of Dublin, involving housing and metropolitan 
developments alike. 

After these preliminary explanations it is time to 
come to the exhibition itself, conveniently as it was 
at Ghent ; yet let us first describe its setting within 
what was in various respects one of the best thought- 
out and most vitally executed International Exhibi- 
tions since that of Paris in 1900, and of the most 
distinctly civic character. First the " Exposition de 
la Ville de Paris" deserves a visit, both on its own 
merits and in recognition of its repeated initiative in 
the education of other cities for more than a genera- 
tion past. Next must be mentioned its " Square 
Communal," or " Place des Quatre Grandes Villes," 
with its four noble and characteristic civic palaces, 
erected by Ghent, Antwerp, Liege, and Brussels 
respectively. Each was something of its own Civic 
Museum of the Past and Exhibition of the Present, 
while each, too. had some suggestion for the Future. 
Yet each of these was arranged or unarranged in 
its own way ; and though the general effect was 
rich in artistic and historic interest, even of varied 
practical and social suggestion, any common historic 
or scientific method was lacking to unite the four. 
Thus the study of each was rendered more difficult ; 
and their detailed comparison impossible. In fact, 
while the architecture and the general conception of 
these buildings was a great and encouraging evidence 
of the return of civic life and interest, their lack of 


unity in detail illustrated the backwardness of civics 
also. Here, however, came in the use of our Cities 
and Town Planning Exhibition. This occupied a 
large gallery beside the Palace of Brussels, and open- 
ing into that of Germany ; it not only brought 
exhibits from many cities, but these better arranged 
from quite a number of distinctive points of view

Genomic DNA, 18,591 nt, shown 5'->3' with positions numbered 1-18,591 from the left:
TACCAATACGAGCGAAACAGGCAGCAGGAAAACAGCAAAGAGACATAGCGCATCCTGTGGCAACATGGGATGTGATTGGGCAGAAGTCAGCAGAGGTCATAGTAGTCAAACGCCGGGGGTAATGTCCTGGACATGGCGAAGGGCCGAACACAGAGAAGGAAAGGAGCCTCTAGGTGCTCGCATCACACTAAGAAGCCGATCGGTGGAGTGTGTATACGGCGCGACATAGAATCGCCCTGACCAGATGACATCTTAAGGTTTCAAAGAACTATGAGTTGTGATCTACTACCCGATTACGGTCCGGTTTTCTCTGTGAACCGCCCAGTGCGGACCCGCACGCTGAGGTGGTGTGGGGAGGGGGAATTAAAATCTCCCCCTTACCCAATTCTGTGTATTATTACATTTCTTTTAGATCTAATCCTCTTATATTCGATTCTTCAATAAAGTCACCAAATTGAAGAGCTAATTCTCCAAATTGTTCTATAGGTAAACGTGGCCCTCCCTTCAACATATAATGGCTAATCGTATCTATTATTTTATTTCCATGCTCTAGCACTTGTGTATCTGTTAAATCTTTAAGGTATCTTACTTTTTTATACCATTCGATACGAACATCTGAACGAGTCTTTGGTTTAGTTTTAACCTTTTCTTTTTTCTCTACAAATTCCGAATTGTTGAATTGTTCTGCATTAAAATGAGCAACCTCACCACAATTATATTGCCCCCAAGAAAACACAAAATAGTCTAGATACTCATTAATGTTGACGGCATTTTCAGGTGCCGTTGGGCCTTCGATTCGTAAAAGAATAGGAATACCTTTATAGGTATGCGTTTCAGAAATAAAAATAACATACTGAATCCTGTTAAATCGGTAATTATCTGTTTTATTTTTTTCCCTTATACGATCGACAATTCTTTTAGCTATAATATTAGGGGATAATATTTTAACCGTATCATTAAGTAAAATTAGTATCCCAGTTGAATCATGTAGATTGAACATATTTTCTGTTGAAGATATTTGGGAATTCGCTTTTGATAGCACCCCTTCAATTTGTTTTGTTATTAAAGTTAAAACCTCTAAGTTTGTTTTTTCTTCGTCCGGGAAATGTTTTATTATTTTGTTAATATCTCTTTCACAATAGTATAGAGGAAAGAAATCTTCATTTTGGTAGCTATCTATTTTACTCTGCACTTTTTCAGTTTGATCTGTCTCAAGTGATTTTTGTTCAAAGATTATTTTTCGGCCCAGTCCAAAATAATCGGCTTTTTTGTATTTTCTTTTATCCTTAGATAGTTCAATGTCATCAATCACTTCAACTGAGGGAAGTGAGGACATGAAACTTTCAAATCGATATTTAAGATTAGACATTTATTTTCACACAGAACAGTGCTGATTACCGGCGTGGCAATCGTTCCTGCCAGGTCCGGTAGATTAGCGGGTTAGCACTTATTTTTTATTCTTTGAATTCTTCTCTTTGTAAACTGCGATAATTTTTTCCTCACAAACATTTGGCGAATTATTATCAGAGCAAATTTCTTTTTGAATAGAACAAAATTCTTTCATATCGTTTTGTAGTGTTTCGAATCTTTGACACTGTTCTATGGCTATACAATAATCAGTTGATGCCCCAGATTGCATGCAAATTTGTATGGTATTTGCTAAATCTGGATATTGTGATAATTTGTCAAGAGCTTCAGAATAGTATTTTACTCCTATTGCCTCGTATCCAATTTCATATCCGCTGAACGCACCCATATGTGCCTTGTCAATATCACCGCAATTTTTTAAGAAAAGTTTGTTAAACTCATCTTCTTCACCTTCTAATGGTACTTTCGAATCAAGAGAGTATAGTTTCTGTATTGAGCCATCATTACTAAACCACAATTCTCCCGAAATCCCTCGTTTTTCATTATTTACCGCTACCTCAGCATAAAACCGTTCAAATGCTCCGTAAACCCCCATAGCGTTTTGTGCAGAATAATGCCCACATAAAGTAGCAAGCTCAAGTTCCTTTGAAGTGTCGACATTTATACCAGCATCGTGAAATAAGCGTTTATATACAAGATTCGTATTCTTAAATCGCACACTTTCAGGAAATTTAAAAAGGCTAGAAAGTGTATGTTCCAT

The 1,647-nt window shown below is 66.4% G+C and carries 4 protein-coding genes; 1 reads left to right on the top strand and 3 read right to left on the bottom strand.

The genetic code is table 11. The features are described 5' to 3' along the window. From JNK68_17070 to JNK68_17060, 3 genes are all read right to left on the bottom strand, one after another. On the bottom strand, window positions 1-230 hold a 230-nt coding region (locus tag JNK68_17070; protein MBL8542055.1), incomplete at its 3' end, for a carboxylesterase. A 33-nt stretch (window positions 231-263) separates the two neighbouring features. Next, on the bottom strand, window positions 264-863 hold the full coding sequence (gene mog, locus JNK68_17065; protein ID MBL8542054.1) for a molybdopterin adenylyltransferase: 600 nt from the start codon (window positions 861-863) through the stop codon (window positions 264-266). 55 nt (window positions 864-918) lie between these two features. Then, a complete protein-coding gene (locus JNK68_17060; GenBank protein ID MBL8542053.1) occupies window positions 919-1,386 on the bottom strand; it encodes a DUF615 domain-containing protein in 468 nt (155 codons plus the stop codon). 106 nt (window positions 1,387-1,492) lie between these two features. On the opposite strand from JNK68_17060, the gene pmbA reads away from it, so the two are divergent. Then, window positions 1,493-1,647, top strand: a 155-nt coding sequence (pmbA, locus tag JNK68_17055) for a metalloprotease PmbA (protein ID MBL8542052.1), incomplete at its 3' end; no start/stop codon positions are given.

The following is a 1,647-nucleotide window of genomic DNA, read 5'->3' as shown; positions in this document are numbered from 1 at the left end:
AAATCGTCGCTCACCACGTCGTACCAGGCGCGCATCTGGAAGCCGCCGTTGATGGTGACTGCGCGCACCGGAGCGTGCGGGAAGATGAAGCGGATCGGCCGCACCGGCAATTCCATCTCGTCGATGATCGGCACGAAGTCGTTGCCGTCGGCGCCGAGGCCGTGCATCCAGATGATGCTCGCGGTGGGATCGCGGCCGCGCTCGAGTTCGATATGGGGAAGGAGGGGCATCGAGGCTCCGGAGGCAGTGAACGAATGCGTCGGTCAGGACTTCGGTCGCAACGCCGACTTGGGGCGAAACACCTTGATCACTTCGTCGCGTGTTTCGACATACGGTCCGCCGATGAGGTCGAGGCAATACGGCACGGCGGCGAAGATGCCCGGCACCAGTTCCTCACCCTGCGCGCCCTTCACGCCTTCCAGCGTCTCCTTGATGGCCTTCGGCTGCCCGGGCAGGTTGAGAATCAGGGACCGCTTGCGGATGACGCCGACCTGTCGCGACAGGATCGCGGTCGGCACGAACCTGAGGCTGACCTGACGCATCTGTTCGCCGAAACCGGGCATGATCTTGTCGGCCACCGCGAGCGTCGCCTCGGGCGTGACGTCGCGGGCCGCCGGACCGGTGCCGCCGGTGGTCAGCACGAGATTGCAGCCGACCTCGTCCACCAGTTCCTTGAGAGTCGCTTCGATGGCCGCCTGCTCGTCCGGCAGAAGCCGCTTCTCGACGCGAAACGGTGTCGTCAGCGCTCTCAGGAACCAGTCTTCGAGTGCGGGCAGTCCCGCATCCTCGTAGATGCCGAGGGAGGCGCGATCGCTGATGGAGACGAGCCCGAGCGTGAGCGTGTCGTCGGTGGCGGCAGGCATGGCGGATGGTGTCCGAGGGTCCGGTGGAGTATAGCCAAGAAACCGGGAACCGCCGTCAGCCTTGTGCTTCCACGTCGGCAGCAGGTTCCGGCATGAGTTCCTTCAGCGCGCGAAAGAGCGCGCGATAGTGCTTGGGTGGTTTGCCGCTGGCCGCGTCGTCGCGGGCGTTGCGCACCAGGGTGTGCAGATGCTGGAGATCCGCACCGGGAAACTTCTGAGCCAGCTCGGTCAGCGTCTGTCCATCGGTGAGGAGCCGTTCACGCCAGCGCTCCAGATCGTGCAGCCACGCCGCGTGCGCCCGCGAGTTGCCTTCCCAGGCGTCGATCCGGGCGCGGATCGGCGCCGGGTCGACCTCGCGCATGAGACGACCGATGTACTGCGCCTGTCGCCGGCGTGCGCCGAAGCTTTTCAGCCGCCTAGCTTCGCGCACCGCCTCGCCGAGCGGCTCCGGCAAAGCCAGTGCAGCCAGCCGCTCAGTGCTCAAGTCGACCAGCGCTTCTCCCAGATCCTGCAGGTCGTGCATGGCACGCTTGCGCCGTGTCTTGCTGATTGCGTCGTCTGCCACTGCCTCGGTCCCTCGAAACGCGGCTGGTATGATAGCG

the geographer's and the historian's, the statistician's 
as well as the sociologist's. For this exhibition has 
made a beginning, as yet the most clear and definite 
beginning, of the comparative study of cities ; each 
shown like a living being, in constant relation to its 
environment ; and with the advantages of this, its 
limitations too. Like the living being it is, a city 
reacts upon its environment, and in ever-widening 
circles. It may transcend its limitations, here 
economically and there educationally ; or, first in 
thought and next in deed. Hence its character and 
aspect in each age; hence its varied eminence and 
influence accordingly ; until once more it changes, 
with circumstances or with the times, outwardly, 
inwardly, or both. At one time it may conspicuously 
advance, at another show more of arrest and decay, 
poverty and disease, vice and crime. All these are 
modified by war and peace, and these have corre- 
spondingly varied consequences and reactions, now 
of deterioration, or again of renewal. 

In such historic survey there is no neglect of town 
planning ; though in each city we visit the alderman, 
the borough engineer, the anxious reformer too, may 


sometimes fear this as he enters. Yet when he gives 
a second look, and gets as far as the gallery of Garden 
Suburbs, or that of Central Improvements, he sees 
tha t these are typical ones, naturally arranged ; 
intelligible and helpful accordingly. He comes to 
recognise how the garden suburb and the central 
improvement, in which he may have been interested,